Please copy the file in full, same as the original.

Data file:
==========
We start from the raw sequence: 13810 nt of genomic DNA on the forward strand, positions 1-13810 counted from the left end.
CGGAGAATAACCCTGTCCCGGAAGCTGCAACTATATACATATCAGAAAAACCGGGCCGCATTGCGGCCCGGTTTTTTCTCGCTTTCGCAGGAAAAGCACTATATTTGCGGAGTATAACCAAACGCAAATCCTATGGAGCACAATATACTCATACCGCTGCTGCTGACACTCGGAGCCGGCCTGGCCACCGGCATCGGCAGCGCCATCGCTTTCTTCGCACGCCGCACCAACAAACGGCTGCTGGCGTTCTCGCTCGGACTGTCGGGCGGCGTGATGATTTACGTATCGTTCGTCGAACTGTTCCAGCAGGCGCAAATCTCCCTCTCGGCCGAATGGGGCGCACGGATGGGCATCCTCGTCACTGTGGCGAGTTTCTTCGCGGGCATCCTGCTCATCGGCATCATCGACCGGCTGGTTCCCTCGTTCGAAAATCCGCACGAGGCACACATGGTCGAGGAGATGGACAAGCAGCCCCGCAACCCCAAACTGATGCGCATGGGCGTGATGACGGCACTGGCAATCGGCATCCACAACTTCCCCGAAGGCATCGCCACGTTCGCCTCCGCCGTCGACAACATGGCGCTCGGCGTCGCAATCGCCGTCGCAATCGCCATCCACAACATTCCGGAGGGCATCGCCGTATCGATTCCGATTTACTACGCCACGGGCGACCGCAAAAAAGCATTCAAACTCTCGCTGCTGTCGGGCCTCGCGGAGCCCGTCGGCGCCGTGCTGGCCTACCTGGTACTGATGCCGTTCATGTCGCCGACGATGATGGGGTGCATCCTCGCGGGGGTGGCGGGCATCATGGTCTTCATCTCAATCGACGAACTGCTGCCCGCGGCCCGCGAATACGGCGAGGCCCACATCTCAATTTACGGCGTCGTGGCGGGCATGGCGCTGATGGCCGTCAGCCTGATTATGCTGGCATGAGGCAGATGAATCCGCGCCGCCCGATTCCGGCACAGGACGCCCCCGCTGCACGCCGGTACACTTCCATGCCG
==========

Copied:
We start from the raw sequence: 13810 nt of genomic DNA on the forward strand, positions 1-13810 counted from the left end.
CGGAGAATAACCCTGTCCCGGAAGCTGCAACTATATACATATCAGAAAAACCGGGCCGCATTGCGGCCCGGTTTTTTCTCGCTTTCGCAGGAAAAGCACTATATTTGCGGAGTATAACCAAACGCAAATCCTATGGAGCACAATATACTCATACCGCTGCTGCTGACACTCGGAGCCGGCCTGGCCACCGGCATCGGCAGCGCCATCGCTTTCTTCGCACGCCGCACCAACAAACGGCTGCTGGCGTTCTCGCTCGGACTGTCGGGCGGCGTGATGATTTACGTATCGTTCGTCGAACTGTTCCAGCAGGCGCAAATCTCCCTCTCGGCCGAATGGGGCGCACGGATGGGCATCCTCGTCACTGTGGCGAGTTTCTTCGCGGGCATCCTGCTCATCGGCATCATCGACCGGCTGGTTCCCTCGTTCGAAAATCCGCACGAGGCACACATGGTCGAGGAGATGGACAAGCAGCCCCGCAACCCCAAACTGATGCGCATGGGCGTGATGACGGCACTGGCAATCGGCATCCACAACTTCCCCGAAGGCATCGCCACGTTCGCCTCCGCCGTCGACAACATGGCGCTCGGCGTCGCAATCGCCGTCGCAATCGCCATCCACAACATTCCGGAGGGCATCGCCGTATCGATTCCGATTTACTACGCCACGGGCGACCGCAAAAAAGCATTCAAACTCTCGCTGCTGTCGGGCCTCGCGGAGCCCGTCGGCGCCGTGCTGGCCTACCTGGTACTGATGCCGTTCATGTCGCCGACGATGATGGGGTGCATCCTCGCGGGGGTGGCGGGCATCATGGTCTTCATCTCAATCGACGAACTGCTGCCCGCGGCCCGCGAATACGGCGAGGCCCACATCTCAATTTACGGCGTCGTGGCGGGCATGGCGCTGATGGCCGTCAGCCTGATTATGCTGGCATGAGGCAGATGAATCCGCGCCGCCCGATTCCGGCACAGGACGCCCCCGCTGCACGCCGGTACACTTCCATGCCG